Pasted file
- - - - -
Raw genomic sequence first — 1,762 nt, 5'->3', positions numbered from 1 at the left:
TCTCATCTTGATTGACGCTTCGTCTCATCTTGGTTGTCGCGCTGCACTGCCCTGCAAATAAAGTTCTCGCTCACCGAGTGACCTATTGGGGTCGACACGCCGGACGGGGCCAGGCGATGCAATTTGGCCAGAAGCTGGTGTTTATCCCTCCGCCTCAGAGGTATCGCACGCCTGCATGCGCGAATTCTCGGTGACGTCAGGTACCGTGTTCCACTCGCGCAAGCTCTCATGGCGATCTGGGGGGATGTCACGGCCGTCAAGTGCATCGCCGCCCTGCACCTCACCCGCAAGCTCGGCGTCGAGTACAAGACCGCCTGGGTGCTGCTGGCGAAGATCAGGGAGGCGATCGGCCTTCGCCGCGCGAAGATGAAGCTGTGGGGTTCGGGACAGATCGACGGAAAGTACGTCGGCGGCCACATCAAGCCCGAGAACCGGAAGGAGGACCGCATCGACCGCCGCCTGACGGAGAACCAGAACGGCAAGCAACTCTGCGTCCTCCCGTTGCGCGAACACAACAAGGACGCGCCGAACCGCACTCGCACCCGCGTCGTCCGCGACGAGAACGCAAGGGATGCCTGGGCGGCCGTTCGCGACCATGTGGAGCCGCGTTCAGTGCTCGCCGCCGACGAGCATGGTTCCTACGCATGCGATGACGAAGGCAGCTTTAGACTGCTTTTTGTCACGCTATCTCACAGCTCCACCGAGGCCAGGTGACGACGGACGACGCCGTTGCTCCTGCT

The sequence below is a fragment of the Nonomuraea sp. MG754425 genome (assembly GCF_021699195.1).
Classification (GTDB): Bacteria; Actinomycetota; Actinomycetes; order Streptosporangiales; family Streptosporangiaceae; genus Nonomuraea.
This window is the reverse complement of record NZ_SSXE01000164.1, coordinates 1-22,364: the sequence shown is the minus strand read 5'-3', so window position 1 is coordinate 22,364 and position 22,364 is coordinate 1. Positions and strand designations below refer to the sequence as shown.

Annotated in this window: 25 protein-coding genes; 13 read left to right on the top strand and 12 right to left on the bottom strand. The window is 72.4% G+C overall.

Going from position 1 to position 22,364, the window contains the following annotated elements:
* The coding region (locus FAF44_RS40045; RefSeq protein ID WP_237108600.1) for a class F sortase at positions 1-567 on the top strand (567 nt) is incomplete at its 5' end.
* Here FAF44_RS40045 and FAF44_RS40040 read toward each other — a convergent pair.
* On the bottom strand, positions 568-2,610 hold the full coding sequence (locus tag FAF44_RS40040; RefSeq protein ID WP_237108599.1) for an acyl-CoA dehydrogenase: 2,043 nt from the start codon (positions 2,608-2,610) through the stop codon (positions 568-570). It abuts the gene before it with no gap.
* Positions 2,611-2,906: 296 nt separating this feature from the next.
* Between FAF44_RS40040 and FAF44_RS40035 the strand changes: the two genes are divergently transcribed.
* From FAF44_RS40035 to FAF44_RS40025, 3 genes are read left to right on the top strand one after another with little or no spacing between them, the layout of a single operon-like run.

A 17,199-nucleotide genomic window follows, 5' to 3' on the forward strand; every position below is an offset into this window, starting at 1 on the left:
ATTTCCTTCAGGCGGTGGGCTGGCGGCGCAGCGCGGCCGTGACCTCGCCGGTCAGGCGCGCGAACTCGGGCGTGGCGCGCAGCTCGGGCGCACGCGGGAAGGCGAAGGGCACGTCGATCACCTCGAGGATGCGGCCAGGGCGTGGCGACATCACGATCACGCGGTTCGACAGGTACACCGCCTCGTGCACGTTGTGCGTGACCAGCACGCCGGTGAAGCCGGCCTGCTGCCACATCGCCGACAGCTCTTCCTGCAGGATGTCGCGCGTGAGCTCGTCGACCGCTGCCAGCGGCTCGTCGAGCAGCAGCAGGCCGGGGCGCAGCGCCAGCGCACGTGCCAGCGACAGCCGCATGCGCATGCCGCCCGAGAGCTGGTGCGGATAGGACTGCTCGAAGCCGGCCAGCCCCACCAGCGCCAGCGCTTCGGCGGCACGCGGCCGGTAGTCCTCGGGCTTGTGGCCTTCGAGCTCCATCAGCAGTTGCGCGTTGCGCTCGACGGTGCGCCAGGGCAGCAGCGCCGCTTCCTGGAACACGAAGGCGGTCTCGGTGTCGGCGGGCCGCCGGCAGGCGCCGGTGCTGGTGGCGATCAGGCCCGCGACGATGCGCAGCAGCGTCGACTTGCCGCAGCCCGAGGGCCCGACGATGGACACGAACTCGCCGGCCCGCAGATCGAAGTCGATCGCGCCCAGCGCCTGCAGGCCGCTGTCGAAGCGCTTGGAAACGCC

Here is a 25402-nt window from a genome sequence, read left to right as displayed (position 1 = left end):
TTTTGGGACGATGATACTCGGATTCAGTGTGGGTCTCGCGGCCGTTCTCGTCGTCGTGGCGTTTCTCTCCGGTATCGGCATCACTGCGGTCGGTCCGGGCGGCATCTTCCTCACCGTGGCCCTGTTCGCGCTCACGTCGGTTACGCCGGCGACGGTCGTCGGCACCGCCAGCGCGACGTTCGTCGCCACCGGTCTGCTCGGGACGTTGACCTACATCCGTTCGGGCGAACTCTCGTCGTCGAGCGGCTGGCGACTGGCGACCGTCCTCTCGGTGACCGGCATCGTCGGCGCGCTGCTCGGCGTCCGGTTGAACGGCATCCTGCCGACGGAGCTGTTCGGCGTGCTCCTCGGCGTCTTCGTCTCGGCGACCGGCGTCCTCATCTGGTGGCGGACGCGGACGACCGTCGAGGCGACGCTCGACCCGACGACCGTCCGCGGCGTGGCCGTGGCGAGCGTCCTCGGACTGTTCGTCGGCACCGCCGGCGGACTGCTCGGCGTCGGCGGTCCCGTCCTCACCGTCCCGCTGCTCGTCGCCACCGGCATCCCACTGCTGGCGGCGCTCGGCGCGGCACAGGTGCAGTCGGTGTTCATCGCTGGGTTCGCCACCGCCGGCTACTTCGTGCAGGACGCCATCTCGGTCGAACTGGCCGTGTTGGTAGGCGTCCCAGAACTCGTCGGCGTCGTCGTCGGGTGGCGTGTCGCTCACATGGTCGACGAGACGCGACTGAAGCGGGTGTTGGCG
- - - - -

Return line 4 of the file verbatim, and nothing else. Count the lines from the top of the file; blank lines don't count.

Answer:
Classification (GTDB): Bacteria; Actinomycetota; Actinomycetes; order Streptosporangiales; family Streptosporangiaceae; genus Nonomuraea.